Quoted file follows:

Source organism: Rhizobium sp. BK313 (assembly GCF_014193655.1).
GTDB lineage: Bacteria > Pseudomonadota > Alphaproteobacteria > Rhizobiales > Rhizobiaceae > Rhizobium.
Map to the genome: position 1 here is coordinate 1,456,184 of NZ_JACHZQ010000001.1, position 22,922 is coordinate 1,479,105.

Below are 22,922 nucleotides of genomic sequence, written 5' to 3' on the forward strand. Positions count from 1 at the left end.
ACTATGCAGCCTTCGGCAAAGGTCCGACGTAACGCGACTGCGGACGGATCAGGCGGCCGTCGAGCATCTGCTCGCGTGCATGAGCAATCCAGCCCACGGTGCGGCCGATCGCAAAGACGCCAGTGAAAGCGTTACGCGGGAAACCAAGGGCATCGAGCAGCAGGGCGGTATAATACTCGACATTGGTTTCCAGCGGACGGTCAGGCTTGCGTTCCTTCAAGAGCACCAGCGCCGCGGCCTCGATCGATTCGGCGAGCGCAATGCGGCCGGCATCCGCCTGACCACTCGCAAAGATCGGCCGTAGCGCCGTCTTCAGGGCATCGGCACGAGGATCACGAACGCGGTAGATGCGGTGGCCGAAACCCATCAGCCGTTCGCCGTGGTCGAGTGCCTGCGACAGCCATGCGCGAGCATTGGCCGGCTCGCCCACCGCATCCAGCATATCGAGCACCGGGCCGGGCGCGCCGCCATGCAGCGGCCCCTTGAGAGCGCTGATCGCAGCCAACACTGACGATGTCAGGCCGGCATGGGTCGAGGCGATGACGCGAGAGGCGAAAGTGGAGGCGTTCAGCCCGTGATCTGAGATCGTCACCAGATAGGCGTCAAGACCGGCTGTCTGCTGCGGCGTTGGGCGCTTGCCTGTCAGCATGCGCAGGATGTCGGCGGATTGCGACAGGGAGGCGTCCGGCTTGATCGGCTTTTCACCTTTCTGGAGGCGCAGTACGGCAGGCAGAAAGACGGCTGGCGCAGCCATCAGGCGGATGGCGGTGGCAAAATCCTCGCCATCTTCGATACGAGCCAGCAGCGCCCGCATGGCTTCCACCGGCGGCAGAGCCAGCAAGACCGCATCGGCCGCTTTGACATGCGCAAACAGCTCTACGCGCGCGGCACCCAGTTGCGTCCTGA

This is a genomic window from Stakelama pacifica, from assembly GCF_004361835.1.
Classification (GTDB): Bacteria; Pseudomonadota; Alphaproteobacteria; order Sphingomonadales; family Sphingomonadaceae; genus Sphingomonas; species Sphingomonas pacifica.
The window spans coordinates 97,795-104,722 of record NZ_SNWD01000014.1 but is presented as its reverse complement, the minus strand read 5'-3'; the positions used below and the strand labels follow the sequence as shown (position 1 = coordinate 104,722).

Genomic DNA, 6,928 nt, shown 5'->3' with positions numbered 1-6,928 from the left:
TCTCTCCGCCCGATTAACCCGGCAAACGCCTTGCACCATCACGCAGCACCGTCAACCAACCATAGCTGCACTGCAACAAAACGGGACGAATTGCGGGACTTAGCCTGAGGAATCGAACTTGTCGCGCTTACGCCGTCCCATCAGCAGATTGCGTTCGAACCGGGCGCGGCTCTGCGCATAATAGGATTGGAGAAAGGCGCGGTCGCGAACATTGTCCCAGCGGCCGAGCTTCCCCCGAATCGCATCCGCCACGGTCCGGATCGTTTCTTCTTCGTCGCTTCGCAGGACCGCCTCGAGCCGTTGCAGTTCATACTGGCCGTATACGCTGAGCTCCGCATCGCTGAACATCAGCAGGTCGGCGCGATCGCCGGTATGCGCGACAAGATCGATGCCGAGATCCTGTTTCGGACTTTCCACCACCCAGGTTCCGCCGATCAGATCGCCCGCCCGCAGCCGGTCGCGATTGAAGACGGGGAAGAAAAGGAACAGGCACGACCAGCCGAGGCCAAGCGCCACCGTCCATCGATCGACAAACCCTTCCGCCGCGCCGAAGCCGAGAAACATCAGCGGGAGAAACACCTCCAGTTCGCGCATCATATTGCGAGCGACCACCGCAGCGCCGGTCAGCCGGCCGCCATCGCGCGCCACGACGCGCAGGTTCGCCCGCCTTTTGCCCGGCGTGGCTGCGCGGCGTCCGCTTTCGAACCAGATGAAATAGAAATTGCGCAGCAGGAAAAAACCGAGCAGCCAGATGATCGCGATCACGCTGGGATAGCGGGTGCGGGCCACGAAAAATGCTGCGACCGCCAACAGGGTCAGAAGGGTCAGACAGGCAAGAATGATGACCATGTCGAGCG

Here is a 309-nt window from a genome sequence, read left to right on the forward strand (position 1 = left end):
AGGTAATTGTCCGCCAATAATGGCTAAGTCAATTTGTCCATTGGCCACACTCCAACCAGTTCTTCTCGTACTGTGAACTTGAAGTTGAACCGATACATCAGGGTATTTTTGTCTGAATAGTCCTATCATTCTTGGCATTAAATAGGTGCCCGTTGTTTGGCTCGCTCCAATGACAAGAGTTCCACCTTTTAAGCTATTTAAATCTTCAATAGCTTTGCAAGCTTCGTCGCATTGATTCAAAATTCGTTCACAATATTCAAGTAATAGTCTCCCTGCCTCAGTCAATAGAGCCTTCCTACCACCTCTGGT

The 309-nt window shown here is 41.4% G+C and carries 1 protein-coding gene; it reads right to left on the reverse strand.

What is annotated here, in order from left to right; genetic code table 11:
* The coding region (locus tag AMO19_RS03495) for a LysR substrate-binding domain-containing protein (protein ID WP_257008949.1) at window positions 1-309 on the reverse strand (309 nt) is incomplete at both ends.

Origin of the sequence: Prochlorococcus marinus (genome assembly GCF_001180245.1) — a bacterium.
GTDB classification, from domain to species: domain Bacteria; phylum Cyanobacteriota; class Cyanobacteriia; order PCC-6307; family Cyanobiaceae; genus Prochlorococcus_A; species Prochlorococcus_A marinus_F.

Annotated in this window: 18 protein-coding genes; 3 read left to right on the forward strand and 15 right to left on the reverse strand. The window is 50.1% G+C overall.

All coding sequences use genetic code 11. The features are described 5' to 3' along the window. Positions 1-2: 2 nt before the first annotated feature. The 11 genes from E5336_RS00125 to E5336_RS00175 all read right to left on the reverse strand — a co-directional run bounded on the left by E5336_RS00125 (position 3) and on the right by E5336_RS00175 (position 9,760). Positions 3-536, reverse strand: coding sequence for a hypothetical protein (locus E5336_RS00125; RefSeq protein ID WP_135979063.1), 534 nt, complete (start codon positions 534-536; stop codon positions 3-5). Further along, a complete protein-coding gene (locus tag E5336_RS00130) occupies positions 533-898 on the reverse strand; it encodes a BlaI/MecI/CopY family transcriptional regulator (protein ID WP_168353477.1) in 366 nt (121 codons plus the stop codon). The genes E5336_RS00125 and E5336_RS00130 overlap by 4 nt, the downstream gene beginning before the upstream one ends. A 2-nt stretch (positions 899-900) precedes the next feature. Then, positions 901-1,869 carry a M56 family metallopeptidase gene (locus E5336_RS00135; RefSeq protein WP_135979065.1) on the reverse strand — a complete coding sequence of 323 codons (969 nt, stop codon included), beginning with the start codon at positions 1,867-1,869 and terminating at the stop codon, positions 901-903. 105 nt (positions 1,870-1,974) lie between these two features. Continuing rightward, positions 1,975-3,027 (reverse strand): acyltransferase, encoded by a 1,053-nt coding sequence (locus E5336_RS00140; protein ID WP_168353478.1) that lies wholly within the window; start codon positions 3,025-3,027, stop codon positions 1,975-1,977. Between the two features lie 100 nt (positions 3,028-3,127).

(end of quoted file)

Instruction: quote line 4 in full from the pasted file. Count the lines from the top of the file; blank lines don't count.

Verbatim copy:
Below are 22,922 nucleotides of genomic sequence, written 5' to 3' on the forward strand. Positions count from 1 at the left end.